So every so often, I do this…
So I play classical guitar. It’s a thing. I play to Zen my mind, I play to relax myself, I play for fun. But I play.
But I didn’t sit down and start playing “Claire de lune”. I first had to teach myself what the strings were, and what the intervals on the frets were, and what the relation between the different strings meant.
I’d found a great book, written in 1886, about the “Carcassi method”. Great book. Love that book. Now I had to learn to read sheet music, as well as learning to read tablature.
My fingers bled, because I was learning to press on the very tips of my fingers. I was so frustrated, because both hands would cramp into claws, and I was slow at reading the music. It would take me a few days to read a simple song, and longer to get comfortable playing it.
But, as it happens, I was in a situation that gave me ample time without distractions. For the first year, I would spend four or five hours, seven days a week, struggling.
Now, I play for fun. I play guitar, and uke, and mandolin, and violin. I have a great time, and I still seek out challenges, songs I don’t know or instruments that baffle me.
End of story time
Coding, for me, is exactly like that. Without the bloody fingers, thank God.
I struggled to understand the concepts at first. Struggled to understand loops, or branches. Started out without even the concept of functions or objects. Had no understanding of the DOM, and how that was structured.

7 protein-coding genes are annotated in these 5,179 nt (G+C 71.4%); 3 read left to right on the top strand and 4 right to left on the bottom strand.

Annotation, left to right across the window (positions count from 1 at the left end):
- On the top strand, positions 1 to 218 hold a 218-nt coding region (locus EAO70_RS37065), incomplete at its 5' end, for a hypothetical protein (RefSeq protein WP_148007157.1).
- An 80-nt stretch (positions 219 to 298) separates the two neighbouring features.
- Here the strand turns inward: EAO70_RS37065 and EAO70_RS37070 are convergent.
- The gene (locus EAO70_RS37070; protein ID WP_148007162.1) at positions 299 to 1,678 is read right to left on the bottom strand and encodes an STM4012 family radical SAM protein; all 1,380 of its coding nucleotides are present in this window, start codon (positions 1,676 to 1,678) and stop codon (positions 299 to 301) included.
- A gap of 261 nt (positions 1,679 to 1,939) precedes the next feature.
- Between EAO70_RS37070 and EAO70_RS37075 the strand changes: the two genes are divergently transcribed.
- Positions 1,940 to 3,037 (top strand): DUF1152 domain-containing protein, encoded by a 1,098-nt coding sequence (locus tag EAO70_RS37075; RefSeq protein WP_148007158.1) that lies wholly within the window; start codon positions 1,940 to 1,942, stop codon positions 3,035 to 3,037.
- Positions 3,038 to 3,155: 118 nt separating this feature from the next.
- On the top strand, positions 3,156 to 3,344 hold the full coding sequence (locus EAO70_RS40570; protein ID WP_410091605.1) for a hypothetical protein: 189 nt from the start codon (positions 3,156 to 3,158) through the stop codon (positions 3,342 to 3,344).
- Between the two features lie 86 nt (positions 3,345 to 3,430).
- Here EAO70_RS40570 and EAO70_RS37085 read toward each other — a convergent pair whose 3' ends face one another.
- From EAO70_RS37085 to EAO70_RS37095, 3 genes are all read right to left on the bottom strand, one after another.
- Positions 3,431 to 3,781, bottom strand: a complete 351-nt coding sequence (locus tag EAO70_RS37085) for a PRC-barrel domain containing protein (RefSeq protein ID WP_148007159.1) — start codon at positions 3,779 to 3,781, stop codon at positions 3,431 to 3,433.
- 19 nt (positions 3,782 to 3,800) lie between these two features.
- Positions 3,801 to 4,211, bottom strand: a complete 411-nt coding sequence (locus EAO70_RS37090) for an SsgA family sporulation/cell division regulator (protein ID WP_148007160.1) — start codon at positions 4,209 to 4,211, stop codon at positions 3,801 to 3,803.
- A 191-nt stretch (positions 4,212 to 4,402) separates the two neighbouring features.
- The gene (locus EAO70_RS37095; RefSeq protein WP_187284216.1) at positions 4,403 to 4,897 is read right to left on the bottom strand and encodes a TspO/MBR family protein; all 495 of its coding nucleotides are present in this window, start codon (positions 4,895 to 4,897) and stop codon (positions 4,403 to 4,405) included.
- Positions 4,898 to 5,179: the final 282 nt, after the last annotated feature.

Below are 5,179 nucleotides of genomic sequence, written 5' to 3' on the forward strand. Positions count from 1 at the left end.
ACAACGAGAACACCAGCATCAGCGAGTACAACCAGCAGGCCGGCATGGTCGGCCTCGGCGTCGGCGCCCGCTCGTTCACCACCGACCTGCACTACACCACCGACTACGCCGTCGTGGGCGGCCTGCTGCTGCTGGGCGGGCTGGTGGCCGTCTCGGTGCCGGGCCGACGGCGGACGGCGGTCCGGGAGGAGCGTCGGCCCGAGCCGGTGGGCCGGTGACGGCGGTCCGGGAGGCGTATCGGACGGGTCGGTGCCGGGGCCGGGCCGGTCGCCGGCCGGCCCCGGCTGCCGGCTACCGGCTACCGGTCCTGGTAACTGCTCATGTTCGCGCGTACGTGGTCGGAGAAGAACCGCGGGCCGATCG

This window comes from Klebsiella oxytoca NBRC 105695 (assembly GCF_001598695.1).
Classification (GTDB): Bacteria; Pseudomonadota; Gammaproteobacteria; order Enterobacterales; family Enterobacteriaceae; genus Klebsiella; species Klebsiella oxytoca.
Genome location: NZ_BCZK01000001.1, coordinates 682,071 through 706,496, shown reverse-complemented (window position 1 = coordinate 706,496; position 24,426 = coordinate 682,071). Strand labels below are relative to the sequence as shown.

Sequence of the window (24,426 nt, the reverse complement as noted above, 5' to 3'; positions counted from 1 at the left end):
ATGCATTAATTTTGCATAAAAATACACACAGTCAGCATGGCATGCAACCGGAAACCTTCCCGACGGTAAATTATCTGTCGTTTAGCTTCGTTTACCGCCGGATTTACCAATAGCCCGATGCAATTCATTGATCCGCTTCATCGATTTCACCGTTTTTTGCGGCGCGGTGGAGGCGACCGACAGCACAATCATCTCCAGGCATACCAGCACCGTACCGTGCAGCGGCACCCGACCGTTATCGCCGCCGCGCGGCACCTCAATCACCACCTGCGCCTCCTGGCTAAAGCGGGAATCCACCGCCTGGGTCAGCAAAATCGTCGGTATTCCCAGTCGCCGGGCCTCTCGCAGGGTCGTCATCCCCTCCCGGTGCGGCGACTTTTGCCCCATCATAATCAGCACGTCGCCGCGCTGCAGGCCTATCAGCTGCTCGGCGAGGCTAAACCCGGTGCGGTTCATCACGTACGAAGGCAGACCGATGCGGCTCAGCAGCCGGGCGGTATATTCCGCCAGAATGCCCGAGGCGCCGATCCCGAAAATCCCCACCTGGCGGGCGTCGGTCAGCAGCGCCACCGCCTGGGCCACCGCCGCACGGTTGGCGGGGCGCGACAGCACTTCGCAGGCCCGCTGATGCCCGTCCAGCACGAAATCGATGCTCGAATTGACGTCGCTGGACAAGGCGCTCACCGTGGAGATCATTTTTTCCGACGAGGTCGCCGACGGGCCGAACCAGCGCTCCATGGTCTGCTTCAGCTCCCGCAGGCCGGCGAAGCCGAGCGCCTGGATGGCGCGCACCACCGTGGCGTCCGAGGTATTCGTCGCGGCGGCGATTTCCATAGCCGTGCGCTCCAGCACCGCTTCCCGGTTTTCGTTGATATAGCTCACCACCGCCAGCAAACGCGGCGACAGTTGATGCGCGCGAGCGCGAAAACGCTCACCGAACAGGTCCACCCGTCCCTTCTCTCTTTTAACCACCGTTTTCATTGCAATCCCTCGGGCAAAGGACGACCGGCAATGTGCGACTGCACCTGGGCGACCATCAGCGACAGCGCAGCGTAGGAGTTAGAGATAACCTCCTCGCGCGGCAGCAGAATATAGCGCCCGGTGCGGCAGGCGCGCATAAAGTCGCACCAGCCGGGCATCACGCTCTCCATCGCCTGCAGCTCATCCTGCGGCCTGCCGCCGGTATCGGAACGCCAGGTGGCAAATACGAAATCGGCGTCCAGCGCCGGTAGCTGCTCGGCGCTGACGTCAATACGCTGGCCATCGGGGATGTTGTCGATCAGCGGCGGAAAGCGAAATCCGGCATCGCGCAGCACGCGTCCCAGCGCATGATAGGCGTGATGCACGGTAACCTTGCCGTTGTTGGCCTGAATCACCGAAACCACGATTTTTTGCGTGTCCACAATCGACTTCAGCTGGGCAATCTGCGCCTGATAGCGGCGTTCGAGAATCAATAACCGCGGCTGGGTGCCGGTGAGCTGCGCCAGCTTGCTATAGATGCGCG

Twenty-five-plus years later, I do this for fun. I’m trying to get back into the field, but time I spend here answering questions is a joy to me. It helps me to refresh my own knowledge and ideas, and it challenges me to push my own understandings.
It didn’t take twenty-five years, mind – the basics were there within a year or two. Now, it’s a matter of the languages themselves are evolving, and my knowledge is evolving with them.
Getting the challenges done in record time, or in a pretty way right of the bat, is not the purpose. Learning not only how to build pages, but how to research the bits you aren’t sure on, are both valuable skills. I often say to new folks, “Web dev isn’t about knowing what you need to know - it’s about knowing how to RESEARCH.”
I still find myself searching for articles on CSS patterns, or on “semantic HTML.” The information is there, and I take pride that I can now understand the stuff!
You’ll get there. Just mind you don’t get bloody fingers on the keyboard.